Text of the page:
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New Year’s Resolution or a Commitment to Better Health?

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by AADE | Jan 11, 2018

Timika-headshot-updated_125-cirAbout the Author:

Guest blogger Timika Chambers is a Holistic Health Coach, Certified Diabetes Educator, and has over 18 years of experience in the nursing profession. She has served in community and hospital settings, as well as academia. Timika helps her clients design a lifestyle that is full of energy and focus, by helping them to create and eat nutritious meals, to develop a consistent physical activity regime that works for them, and by helping them to achieve balance in critical areas of their lives. Timika offers one-on-one counseling, group coaching, and presentations and training on diabetes management to lay persons and healthcare professionals. She is currently completing online healthy living programs to help others around the globe to focus on health management instead of disease management. Visit her website to find out more about her services.


 

How many people with whom you work are struggling to sustain motivation to achieve their New Year’s resolutions? Many people have good intentions to eat nutritious meals, lose weight, and be more active throughout the year. However, at some point, many people become stagnant. They may not have had a solid plan, lacked the resources to carry out their plan, or stopped believing that they are in control of their health.

I find that in many cases people want to change, but they do not know how to make the change and sustain healthy behaviors. They lack the skills for consistent and persistent action. Many people allow life circumstances to reshape their thinking about their goals from possible to impossible. So, how can we help people with diabetes switch their mindset and to commit, rather than just another New Year’s resolution?

I believe we can have the most impact in assisting people with diabetes to frame their goals in such a way that the goal becomes a “must” instead of a “should.” Incorporating the right questions at the right time can help people with diabetes ask more in-depth questions about their lives and their visions for a healthier self.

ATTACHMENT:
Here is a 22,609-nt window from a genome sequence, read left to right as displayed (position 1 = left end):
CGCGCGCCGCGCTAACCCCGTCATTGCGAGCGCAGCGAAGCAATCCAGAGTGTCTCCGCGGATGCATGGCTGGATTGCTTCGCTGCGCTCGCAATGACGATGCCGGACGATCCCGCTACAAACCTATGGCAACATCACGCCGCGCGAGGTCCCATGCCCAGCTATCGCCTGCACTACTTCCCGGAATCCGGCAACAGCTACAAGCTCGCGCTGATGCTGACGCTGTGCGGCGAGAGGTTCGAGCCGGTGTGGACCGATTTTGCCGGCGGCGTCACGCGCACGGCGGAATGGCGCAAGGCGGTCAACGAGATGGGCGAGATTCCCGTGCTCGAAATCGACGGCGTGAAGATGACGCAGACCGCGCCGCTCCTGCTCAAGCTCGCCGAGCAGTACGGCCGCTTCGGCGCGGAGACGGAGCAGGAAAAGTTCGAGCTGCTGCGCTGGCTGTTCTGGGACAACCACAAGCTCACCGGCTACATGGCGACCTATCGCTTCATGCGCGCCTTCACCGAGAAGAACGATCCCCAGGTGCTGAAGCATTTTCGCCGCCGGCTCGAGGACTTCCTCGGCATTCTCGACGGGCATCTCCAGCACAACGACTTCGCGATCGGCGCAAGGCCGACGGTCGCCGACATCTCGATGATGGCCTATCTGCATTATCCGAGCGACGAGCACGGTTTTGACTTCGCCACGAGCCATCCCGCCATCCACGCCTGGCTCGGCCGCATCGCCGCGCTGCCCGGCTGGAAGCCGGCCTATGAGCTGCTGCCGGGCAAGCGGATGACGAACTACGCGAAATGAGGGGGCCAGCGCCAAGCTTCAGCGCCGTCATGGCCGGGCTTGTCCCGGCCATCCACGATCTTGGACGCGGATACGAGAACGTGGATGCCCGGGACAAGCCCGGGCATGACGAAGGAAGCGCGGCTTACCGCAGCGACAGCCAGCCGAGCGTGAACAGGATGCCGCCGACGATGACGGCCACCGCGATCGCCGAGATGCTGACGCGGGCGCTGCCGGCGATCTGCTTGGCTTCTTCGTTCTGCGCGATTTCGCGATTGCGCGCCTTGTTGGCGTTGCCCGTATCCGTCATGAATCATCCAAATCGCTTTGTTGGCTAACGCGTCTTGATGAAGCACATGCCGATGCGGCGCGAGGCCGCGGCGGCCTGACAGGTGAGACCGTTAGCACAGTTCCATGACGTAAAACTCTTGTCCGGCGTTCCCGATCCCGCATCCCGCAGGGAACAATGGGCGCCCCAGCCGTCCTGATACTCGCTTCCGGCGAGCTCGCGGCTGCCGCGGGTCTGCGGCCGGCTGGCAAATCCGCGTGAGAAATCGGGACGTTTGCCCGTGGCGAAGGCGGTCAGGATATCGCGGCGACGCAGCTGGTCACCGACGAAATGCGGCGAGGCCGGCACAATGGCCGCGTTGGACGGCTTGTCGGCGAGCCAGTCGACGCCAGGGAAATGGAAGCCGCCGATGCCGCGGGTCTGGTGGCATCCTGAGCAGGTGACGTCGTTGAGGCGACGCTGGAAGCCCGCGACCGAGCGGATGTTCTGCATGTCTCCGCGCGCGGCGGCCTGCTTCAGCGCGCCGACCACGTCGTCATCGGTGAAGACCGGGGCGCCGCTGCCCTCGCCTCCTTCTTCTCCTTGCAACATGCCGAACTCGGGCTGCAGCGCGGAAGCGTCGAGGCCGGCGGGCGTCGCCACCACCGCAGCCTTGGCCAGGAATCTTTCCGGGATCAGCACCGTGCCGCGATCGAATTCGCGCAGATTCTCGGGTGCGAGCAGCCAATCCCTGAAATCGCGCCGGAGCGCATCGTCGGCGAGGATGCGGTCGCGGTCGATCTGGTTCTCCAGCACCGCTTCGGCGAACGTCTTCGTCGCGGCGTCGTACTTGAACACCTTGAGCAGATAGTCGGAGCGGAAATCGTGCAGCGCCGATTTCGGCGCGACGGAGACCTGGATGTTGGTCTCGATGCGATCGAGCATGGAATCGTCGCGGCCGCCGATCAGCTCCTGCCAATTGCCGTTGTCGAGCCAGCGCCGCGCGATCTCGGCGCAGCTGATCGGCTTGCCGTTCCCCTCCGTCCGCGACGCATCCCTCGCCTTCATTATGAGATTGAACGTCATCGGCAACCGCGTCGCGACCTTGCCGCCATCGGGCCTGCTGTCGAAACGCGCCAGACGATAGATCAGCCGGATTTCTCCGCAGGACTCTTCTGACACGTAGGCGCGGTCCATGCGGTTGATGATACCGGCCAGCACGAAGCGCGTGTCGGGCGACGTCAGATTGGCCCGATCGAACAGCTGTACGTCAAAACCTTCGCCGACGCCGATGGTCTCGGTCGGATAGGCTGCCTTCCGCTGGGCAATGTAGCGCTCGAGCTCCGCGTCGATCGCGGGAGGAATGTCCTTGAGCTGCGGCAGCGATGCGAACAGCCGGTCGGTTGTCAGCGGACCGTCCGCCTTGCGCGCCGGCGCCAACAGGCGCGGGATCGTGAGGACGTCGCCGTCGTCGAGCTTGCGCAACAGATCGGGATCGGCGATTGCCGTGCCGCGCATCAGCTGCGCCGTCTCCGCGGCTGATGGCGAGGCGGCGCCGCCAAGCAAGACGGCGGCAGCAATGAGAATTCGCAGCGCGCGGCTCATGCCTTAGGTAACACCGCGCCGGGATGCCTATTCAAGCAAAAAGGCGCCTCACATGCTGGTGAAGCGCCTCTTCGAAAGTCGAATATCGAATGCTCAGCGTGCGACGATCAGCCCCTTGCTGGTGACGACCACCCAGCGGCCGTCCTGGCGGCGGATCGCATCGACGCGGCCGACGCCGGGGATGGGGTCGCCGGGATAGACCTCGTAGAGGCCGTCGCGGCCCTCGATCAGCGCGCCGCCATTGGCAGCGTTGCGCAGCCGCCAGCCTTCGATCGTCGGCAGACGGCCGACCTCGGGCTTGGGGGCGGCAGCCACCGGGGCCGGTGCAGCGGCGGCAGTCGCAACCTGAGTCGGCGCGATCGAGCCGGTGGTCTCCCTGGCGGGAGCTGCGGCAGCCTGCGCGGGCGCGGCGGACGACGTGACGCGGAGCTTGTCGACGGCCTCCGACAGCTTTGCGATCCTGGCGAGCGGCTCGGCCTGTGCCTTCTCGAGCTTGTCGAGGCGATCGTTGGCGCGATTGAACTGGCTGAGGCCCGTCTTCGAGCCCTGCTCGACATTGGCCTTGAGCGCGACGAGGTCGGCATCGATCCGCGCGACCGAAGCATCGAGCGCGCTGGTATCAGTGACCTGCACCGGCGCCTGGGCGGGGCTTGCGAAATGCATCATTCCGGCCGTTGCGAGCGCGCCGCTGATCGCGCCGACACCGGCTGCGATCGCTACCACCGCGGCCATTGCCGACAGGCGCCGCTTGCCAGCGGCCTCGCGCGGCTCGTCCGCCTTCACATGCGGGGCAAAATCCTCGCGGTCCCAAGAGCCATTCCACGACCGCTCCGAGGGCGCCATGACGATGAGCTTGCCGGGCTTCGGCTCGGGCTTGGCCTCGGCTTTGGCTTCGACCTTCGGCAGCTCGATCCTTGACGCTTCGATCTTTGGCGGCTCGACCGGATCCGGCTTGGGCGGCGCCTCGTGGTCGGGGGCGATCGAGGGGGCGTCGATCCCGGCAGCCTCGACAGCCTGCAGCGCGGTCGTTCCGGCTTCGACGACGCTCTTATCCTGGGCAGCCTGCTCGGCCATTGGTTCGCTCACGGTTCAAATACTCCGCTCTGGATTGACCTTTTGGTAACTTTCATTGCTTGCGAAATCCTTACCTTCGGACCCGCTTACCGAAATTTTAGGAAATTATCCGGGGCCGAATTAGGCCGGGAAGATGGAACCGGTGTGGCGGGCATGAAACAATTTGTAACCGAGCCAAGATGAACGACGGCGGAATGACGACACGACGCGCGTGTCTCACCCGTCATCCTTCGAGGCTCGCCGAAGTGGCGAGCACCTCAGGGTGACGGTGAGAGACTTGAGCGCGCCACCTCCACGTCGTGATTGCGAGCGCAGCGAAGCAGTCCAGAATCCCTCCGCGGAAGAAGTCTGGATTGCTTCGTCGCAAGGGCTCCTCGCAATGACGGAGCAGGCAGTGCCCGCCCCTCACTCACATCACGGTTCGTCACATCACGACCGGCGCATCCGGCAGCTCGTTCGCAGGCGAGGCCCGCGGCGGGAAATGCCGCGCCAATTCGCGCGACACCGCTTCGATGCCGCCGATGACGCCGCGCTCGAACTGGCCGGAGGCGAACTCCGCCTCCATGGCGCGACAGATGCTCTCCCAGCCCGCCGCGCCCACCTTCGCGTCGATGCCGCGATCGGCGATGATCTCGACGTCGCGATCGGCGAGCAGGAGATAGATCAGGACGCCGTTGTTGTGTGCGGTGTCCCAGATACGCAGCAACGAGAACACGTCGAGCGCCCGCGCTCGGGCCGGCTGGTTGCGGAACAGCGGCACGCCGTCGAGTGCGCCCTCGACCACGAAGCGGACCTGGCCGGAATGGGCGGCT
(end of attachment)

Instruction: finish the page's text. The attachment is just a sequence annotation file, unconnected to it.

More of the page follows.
Here are some questions that can help people with diabetes get to the root of what they really want for themselves:

  1. Why do I want to be healthy? Do they want to inspire others to lose weight? Is it because they want to see their children grow up and have a family? Are they being teased about their weight? Desiring to be healthy for someone else is an admirable goal, but what will they do if that person is no longer around? Trying to please others is a never-ending battle. I believe that it is imperative that we help people see the benefits of being healthy for themselves—not just to fit in or be accepted by others.
  2. What does a healthier version of myself look like? If someone has an unrealistic view of health or doesn’t know what a healthy body looks like, this can be the time to help clear up myths. There is no right size or shape—what may work for someone else, may not work for you.
  3. What will it take to be a healthier version of myself? Sometimes we set goals and do not look at the long-range plan. We may know what we want, but we may not have a strategy to get what we want. We can help our clients set their long-range plan by providing a safe place to speak, paraphrasing, and asking open-ended questions. An example of an open-ended question is “What will it take for you to lose 20 pounds in 6 months?” Sometimes our clients need to hear what they have not asked themselves to develop a realistic plan.
  4. What resources are available to me? How long is the program? How far is the drive? Many people are not aware of local and state resources, such as classes or support groups, to help them achieve their goals. Along these lines, people must think about who will support them. Are the people in their circle of influence supportive or negative?
  5. Am I committed to my goals? How will I show this commitment? At the end of my classes/presentations, I have participants put together an action plan by writing down one thing they will change. They are encouraged to post these reminders on mirrors, refrigerators, and other places in and outside their homes to serve as a friendly reminder of their commitment to themselves.

How do you keep the people you work with motivated and committed to achieving their goals? Please feel free to share in the comments below, or reach out to me at mailbox@timikachambers.com

 

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